Is this Bipolar Disorder?
24 year old female who meets criteria for a major depressive episode is started on fluoxetine and titrated to 20mg per day. Depressive symptoms include: sad mood, hypersomnia, fatigue, poor concentration, hopelessness, and crying spells for 1 month, and the symptoms are impacting her functioning at work. She tolerated a dose of 10mg for 1 week, but at 20mg per day is experiencing some racing thoughts, physical restlessness, and difficulty initiating sleep. She is not noting an improvement in her mood and other depressive symptoms. She denies SI. She has been on 20mg for 3 weeks. She is in the process of engaging in individual therapy.
Is this evidence of bipolar disorder? What additional information is needed? What is the next step for treatment?
This is not an uncommon scenario. While the antidepressants are good treatments for depression and anxiety, they can cause side effects that are problematic and can be confusing. In some circumstances, they can also lead to the unveiling of a bipolar disorder. It is sometimes difficult to tease apart which is happening in a particular case. Confusing side effects of SSRIs include: akathisia (physical internal restlessness), increased anxiety (particularly if the dose is titrated too quickly), and activation (fluoxetine is particularly known for this). It is common for the antidepressants to lead to improvement in energy before an improvement in mood, which can be confusing as well for patients.
When an antidepressant leads to actual manic or hypomanic symptoms, then the concern arises that the patient might actually have bipolar disorder instead of depression. It is helpful to be as certain as possible of the diagnosis before committing to the diagnosis and treatment, particularly because the diagnosis can carry a lot of weight and because the mood stabilizing medications can have significant side effects.
For situations like this, it would be helpful to find out the following information: personal past history of depressive symptoms, manic symptoms or hypomanic symptoms or is this a first time presentation; co-morbid drug or alcohol use; previous response to psychotropic medications particularly antidepressant medications; contributing medical history and relevant physical exam and lab studies; family history of mood disorders, specifically bipolar disorder and depression.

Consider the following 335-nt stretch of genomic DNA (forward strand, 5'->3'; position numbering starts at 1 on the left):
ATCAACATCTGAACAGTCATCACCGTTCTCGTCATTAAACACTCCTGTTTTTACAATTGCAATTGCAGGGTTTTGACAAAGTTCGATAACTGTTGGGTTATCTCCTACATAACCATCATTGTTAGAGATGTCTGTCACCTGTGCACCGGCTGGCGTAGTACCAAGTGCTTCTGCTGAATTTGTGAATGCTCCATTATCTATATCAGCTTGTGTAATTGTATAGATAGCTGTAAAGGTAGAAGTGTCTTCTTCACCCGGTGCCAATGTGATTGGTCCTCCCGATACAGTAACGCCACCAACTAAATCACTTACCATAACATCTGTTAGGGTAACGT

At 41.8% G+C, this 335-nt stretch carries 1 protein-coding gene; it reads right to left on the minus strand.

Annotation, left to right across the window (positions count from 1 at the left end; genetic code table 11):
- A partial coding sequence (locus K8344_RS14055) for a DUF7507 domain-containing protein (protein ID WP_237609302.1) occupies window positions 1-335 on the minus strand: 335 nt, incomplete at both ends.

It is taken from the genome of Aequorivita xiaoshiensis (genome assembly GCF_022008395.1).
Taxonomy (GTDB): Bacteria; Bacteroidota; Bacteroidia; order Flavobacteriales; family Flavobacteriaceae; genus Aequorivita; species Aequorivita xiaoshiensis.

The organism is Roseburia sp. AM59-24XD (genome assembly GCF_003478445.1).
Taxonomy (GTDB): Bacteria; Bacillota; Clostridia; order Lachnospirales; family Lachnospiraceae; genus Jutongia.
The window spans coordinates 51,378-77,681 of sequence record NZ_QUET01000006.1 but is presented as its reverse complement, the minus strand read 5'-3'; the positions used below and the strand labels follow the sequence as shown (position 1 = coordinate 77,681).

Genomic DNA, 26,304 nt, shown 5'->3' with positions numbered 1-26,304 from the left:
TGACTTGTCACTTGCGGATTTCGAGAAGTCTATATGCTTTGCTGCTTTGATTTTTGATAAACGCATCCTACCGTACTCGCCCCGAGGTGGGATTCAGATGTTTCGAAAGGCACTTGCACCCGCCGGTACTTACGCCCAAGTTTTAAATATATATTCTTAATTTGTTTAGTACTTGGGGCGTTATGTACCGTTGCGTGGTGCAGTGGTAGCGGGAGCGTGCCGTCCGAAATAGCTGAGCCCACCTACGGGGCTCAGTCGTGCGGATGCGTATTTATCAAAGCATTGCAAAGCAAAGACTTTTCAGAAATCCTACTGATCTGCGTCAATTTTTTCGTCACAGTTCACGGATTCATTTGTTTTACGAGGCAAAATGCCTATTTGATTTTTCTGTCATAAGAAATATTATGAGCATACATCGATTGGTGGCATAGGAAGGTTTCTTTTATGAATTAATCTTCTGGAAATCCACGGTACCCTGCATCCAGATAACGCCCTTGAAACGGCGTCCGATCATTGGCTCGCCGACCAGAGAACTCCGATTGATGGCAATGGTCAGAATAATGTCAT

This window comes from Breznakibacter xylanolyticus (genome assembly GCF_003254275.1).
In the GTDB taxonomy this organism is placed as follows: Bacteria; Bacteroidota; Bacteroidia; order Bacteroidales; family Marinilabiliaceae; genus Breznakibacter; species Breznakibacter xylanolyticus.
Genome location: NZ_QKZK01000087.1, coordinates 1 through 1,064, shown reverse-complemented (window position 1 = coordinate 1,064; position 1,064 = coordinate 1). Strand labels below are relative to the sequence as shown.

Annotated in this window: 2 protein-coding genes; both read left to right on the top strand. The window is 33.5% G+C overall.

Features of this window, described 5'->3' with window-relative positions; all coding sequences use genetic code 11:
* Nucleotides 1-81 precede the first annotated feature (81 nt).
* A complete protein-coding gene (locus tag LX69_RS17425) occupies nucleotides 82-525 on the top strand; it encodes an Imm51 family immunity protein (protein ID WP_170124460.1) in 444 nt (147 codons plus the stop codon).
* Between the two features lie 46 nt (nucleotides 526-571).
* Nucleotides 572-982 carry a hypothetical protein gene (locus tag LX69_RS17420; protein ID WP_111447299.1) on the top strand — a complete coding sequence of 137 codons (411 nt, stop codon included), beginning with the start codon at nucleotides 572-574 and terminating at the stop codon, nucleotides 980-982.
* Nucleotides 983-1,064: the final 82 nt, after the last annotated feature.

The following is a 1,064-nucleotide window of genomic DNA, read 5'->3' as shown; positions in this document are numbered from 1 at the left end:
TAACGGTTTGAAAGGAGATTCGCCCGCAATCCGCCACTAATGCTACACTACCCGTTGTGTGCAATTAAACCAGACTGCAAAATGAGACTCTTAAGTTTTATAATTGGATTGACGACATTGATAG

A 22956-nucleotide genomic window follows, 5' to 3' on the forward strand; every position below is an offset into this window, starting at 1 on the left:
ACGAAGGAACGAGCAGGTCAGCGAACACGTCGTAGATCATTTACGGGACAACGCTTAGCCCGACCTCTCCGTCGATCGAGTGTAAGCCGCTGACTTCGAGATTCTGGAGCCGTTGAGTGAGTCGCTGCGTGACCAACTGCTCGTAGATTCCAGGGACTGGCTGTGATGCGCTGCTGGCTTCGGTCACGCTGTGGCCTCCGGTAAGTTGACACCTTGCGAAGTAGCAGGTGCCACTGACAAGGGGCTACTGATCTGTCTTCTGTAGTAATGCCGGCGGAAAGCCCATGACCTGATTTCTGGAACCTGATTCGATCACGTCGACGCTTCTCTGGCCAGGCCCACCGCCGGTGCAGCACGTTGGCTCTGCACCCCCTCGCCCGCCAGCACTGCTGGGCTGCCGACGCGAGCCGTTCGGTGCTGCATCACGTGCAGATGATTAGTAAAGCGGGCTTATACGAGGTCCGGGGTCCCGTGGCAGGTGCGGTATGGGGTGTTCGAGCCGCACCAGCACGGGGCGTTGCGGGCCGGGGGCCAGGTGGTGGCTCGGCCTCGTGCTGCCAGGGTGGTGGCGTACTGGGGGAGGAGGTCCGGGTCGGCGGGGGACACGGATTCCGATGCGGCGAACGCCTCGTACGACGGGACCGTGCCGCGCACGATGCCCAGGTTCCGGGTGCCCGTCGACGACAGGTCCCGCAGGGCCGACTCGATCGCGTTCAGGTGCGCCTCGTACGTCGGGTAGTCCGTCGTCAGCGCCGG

For this patient, a conservative and appropriate treatment plan would be to discontinue fluoxetine (it can be abruptly discontinued because it has a long half-life and so the risk of discontinuation symptoms is minimal) and reassess the baseline in terms of mood symptoms, including depressive symptoms, hypomanic symptoms and manic symptoms. Because her original depressive symptoms were in the mild-moderate range, a conservative option would be to pursue individual therapy as the primary treatment while working on determining an accurate diagnosis. If she were strongly interested in medication, a trial of a different SSRI would be appropriate, with very close monitoring to determine if the same type of reaction occurs. Citalopram or sertraline would be good options with a very slow titration, because that helps to avoid the side effects of akathisia, activation and increased anxiety. If a similar reaction occurs and there is stronger evidence of bipolar disorder, then a mood stabilizer should be considered instead of an antidepressant, possibly one with good evidence for bipolar depression, such as lamotrigine, lurasidone or quetiapine.
It is our hope that this e-weekly article based on a clinical case is helpful in the discussion about the nuances of diagnosing bipolar disorder and treatment options depending on the information elicited and response to medication. Please feel free to call SmartCare Consultants for real time consultation on specific cases.